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It's always enjoyable when you thoroughly fillet the non-biking media's arguments. Nice post.

The permeable surface is 2 to 3 times more expensive than a road to build and requires constant maintance, such as vacuuming off leaves. That won't happen in this city. The 9.6 Million comes from the need to repair the retaining walls, water problems and infrastructure before you even start to build anything. Plus Cheh had the path going from Courtland to Porter St. so that required a considerable more ripping up of pavement.

The Tregaron Conservancy would receive 1 million after ALL the lots are sold to clean up water problems, downed trees and other long neglected problems on the land. I don't think you can get building materials, construction trucks on a hike/bike path to build the houses, never mind the moving van to move in. How many people would pay 2 million plus for a house and bike in their groceries? No one.

After the DC government gets sued and has to pay out for this hike/bike trail that connects to nothing, you can add that cost to build the hike/bike path. Will the City Council still support that kind of expenditure? Stay tuned.

Comparing a permeable path to non-permeable road is apples to oranges. The permeable surface may be ill-advised, but that's not a reason to build the road.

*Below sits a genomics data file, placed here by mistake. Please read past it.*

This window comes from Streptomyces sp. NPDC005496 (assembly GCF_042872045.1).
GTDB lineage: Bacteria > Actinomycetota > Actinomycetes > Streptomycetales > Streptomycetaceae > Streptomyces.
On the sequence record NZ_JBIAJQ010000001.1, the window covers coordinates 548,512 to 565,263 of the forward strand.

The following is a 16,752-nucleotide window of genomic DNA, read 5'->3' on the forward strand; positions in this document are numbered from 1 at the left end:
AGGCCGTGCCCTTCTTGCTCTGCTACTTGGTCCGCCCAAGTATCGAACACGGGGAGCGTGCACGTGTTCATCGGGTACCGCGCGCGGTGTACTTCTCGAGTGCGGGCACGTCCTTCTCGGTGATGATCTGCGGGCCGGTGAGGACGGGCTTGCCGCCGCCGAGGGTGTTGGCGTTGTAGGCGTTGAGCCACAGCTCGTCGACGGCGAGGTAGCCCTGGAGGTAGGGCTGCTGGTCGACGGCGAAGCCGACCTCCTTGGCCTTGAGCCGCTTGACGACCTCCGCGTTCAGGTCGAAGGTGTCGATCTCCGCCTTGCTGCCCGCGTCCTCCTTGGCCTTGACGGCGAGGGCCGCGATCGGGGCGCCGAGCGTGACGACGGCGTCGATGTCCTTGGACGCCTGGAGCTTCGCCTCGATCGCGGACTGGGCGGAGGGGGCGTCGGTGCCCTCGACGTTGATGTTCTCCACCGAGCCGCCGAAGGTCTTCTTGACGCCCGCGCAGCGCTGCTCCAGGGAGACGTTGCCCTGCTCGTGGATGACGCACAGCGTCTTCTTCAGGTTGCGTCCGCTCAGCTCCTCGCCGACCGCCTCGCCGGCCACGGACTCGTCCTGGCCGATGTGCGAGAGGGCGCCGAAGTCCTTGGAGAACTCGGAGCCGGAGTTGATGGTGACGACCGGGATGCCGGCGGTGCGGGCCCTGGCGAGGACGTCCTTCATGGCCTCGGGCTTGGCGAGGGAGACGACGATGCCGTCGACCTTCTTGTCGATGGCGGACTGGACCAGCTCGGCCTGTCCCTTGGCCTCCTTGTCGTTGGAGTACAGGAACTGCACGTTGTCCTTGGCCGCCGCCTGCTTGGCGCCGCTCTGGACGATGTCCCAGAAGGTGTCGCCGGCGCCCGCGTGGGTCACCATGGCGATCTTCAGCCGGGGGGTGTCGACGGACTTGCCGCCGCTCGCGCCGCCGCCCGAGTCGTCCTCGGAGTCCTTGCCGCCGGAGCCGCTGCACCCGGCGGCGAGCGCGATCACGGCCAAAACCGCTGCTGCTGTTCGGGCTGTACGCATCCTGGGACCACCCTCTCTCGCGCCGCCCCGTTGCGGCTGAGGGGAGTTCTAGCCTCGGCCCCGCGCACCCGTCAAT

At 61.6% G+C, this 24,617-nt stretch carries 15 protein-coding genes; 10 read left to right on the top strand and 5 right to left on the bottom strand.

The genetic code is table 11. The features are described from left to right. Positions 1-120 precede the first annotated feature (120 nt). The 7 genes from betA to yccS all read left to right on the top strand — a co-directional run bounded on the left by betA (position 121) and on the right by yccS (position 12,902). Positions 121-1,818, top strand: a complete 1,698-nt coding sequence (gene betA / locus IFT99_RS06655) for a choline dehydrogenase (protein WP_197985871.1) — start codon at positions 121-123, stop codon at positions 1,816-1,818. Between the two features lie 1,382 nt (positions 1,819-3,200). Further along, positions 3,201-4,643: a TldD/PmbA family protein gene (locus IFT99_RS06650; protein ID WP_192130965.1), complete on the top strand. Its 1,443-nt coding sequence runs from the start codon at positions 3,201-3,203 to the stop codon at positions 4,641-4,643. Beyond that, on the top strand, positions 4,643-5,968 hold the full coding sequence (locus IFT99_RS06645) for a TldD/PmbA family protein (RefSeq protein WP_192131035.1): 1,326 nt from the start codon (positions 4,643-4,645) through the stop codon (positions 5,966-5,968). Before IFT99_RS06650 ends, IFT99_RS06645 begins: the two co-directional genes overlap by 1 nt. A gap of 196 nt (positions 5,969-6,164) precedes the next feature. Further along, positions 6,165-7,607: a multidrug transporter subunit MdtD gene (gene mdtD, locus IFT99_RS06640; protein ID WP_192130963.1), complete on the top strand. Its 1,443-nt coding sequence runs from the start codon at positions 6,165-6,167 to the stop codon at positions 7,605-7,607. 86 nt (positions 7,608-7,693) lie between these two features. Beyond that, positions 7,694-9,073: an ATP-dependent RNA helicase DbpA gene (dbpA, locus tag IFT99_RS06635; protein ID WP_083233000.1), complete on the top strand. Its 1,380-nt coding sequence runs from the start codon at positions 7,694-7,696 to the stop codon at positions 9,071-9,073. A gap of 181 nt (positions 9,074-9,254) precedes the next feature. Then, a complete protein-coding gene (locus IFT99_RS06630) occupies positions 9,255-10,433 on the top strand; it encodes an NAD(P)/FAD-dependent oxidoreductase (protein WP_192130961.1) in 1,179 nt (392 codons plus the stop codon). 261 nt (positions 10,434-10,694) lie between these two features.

Repair Klingle Road, a pro-road group, says the trail will cost $4 million.

TC already received the land. Perhaps getting building materials in will be difficult, but not impossible. Who says you have to build $2 million homes? Someone would buy them. I'll guarantee it.

The lawsuit is separate from the trail. If they get sued, they would have gotten sued if they built nothing.

Seriously nobody will build houses at Rock Creek if won't have automobile access? That's just crazy. I'd live down there in a heartbeat! I'll be happy to take that "demolished" land off their hands - no everyone in DC needs car access.

"It also demolishes a long-sought agreement allowing limited development on the Tregaron Estate in Cleveland Park"

The City won't spend $9.4M on a bike path--that's absurd.

What about access for mobility-impaired individuals?

Did Mary Cheh consider that?

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